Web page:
Stupid Media Watch: Idiocy Delayed
By Ken Magill
I have never been more disappointed with a press conference than I was in the one held by the Direct Marketing Association last week in which it unveiled its report on the economic benefits of data-driven marketing.
Having received an advance on the report, I knew as I dialed into the press conference they were going to announce that the data-driven marketing economy added $156 billion in revenue to the American economy and created more than 675,000 American jobs in 2012.
I already knew they were unveiling the study in a bid to hold off needlessly stifling regulation.
So I didn’t dial in to hear what the DMA had to say. I dialed in to hear the questions other reporters would ask.
Surely, I thought, at least one of them will ask an ignorant, combative question and I’ll get a stupid-media-watch column out of it.
After all, I launched the stupid-media-watch column years ago knowing I’d get a never-ending supply of material for it. So many reporters and columnists are so offensively stupid when it comes to addressable marketing even though their livelihoods depend on it.
Surely, I thought, the New York Times’ agenda-driven hack Natasha Singer would be at the press briefing, or at least on the phone. And, yes, I am aware that me calling anyone an agenda-driven hack is the height of irony.
To my utter despair, all of the questions seemed to be aimed at simply gathering information,
“Shit,” I thought. “What the hell am I going to write about now?”
For the first time, the non-marketing media had failed me.
Or so I thought.
I should have known all I had to do was wait.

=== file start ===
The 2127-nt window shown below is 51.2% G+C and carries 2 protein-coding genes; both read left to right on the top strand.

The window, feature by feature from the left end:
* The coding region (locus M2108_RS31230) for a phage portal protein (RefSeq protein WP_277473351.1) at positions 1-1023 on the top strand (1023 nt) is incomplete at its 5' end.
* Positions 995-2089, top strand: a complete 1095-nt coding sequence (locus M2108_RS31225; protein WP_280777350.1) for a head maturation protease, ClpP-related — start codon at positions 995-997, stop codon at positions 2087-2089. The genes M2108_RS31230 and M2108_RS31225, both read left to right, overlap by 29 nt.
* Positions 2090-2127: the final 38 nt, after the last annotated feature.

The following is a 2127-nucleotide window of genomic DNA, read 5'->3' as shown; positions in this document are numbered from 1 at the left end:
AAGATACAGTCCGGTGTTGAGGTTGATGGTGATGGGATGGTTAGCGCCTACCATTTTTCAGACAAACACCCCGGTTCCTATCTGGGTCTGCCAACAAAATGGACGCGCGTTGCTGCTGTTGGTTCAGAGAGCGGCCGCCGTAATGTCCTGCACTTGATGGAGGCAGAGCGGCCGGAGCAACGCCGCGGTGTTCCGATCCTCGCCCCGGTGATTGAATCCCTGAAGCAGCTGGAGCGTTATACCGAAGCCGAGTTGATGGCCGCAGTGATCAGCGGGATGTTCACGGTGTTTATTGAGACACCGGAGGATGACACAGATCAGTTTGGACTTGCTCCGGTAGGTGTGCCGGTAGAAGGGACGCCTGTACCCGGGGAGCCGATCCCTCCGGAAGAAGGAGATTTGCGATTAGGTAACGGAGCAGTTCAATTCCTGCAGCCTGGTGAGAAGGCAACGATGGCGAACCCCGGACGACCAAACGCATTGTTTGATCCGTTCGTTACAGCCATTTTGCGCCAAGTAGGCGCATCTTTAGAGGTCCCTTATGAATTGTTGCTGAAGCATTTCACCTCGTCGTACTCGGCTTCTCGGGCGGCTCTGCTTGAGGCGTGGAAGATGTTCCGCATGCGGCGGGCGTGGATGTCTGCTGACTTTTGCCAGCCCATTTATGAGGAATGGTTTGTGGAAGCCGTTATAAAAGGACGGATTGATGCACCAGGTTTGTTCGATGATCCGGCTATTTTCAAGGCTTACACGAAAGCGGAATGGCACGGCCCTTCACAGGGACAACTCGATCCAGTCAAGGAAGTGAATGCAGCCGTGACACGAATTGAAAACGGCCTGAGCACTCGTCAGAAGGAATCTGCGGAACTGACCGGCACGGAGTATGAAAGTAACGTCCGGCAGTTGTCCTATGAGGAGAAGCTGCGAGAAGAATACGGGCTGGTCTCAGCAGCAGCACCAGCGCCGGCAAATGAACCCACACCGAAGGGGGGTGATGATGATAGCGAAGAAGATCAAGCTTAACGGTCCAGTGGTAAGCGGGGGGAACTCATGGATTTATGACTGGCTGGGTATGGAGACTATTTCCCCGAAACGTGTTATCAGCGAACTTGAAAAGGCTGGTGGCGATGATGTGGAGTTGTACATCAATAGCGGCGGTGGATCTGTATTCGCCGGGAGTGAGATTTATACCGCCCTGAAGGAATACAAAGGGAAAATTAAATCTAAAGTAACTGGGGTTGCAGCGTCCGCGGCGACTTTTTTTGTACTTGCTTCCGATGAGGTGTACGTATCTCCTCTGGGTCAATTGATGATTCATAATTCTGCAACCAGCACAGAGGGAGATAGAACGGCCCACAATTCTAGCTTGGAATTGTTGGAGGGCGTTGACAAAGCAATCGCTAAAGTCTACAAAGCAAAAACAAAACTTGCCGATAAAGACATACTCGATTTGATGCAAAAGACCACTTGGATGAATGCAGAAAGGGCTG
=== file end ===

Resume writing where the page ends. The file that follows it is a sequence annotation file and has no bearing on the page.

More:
One Google news search on “Direct Marketing Association” a day later and lo and behold the heavens opened and angels wept.
A column on ITWorld.com by Dan Tynan delivered on the stupidity in friggin’ spades.
According to Tynan, marketing-data usage should be regulated because beef is.
No, really. He wrote that. Check it out:
“There is actually no evidence that giving us more control over our data – and make no mistake, it is our data – in any way harms the data driven marketing economy, or that it will raise prices, stifle innovation, or cost jobs. None, nada, zip,” Tynan wrote.
“If regulation does kill industries, why is there a fast food restaurant on every corner? Why isn’t Mickey D’s clamoring for the right to use pink slime instead of animal flesh in its Big Macs?” he continued.
“Because McDonald’s knows it needs consumers to trust that its products won’t make them sick. Those regulations actually help the fast food industry, just as they did the meat packing and pharmaceutical industries in the previous century.
“Now the data industry needs to develop some trust. Consumers need to be confident that their data won’t be used against them or make them ‘sick.’”
First, some regulations certainly do kill or at least severely cripple some industries—prospecting via telemarketing for one. Not that I lamented its downfall. But to imply regulation doesn’t have costs is beyond silly. Even the best regulations have costs. It’s difficult to think of one that doesn’t.
Moreover, Tynan never says from what harm any new regulation of marketing data should protect us.
That would be because there is no data-driven-marketing version of tuberculosis.
The best Tynan can come up with is behaviorally targeted ads are creepy—to him, anyway.
That, folks, is behaviorally targeted advertising. If ITWorld.com is going to publish Tynan’s mindless garbage, they should live by it.